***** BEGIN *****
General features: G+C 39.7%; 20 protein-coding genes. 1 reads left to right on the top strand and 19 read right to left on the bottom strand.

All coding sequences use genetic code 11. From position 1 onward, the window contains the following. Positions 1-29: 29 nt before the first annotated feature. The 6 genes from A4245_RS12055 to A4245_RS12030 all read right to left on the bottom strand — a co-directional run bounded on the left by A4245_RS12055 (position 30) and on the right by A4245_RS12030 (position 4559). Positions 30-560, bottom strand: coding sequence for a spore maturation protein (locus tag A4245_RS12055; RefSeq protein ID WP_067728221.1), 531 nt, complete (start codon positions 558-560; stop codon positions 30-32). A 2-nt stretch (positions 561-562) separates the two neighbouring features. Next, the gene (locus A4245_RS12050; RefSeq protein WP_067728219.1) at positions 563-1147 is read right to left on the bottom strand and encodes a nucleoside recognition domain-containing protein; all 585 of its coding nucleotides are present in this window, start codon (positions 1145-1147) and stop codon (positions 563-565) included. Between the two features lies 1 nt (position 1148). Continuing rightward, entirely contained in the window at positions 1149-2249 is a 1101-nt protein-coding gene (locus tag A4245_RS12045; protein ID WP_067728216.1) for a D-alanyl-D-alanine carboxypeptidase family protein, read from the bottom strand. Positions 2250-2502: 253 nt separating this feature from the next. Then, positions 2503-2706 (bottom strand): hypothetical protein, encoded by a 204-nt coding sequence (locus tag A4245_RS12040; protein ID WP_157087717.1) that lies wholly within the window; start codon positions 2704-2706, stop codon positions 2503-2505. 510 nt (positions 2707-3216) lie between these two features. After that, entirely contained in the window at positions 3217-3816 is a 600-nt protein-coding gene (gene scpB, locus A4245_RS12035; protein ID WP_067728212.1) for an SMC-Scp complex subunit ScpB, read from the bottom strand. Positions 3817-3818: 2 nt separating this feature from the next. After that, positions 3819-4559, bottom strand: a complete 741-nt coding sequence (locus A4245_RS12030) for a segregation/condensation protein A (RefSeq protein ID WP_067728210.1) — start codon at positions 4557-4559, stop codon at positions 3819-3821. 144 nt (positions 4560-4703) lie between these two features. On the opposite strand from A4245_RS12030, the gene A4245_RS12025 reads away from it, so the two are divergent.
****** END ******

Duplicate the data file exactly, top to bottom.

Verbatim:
General features: G+C 39.7%; 20 protein-coding genes. 1 reads left to right on the top strand and 19 read right to left on the bottom strand.

All coding sequences use genetic code 11. From position 1 onward, the window contains the following. Positions 1-29: 29 nt before the first annotated feature. The 6 genes from A4245_RS12055 to A4245_RS12030 all read right to left on the bottom strand — a co-directional run bounded on the left by A4245_RS12055 (position 30) and on the right by A4245_RS12030 (position 4559). Positions 30-560, bottom strand: coding sequence for a spore maturation protein (locus tag A4245_RS12055; RefSeq protein ID WP_067728221.1), 531 nt, complete (start codon positions 558-560; stop codon positions 30-32). A 2-nt stretch (positions 561-562) separates the two neighbouring features. Next, the gene (locus A4245_RS12050; RefSeq protein WP_067728219.1) at positions 563-1147 is read right to left on the bottom strand and encodes a nucleoside recognition domain-containing protein; all 585 of its coding nucleotides are present in this window, start codon (positions 1145-1147) and stop codon (positions 563-565) included. Between the two features lies 1 nt (position 1148). Continuing rightward, entirely contained in the window at positions 1149-2249 is a 1101-nt protein-coding gene (locus tag A4245_RS12045; protein ID WP_067728216.1) for a D-alanyl-D-alanine carboxypeptidase family protein, read from the bottom strand. Positions 2250-2502: 253 nt separating this feature from the next. Then, positions 2503-2706 (bottom strand): hypothetical protein, encoded by a 204-nt coding sequence (locus tag A4245_RS12040; protein ID WP_157087717.1) that lies wholly within the window; start codon positions 2704-2706, stop codon positions 2503-2505. 510 nt (positions 2707-3216) lie between these two features. After that, entirely contained in the window at positions 3217-3816 is a 600-nt protein-coding gene (gene scpB, locus A4245_RS12035; protein ID WP_067728212.1) for an SMC-Scp complex subunit ScpB, read from the bottom strand. Positions 3817-3818: 2 nt separating this feature from the next. After that, positions 3819-4559, bottom strand: a complete 741-nt coding sequence (locus A4245_RS12030) for a segregation/condensation protein A (RefSeq protein ID WP_067728210.1) — start codon at positions 4557-4559, stop codon at positions 3819-3821. 144 nt (positions 4560-4703) lie between these two features. On the opposite strand from A4245_RS12030, the gene A4245_RS12025 reads away from it, so the two are divergent.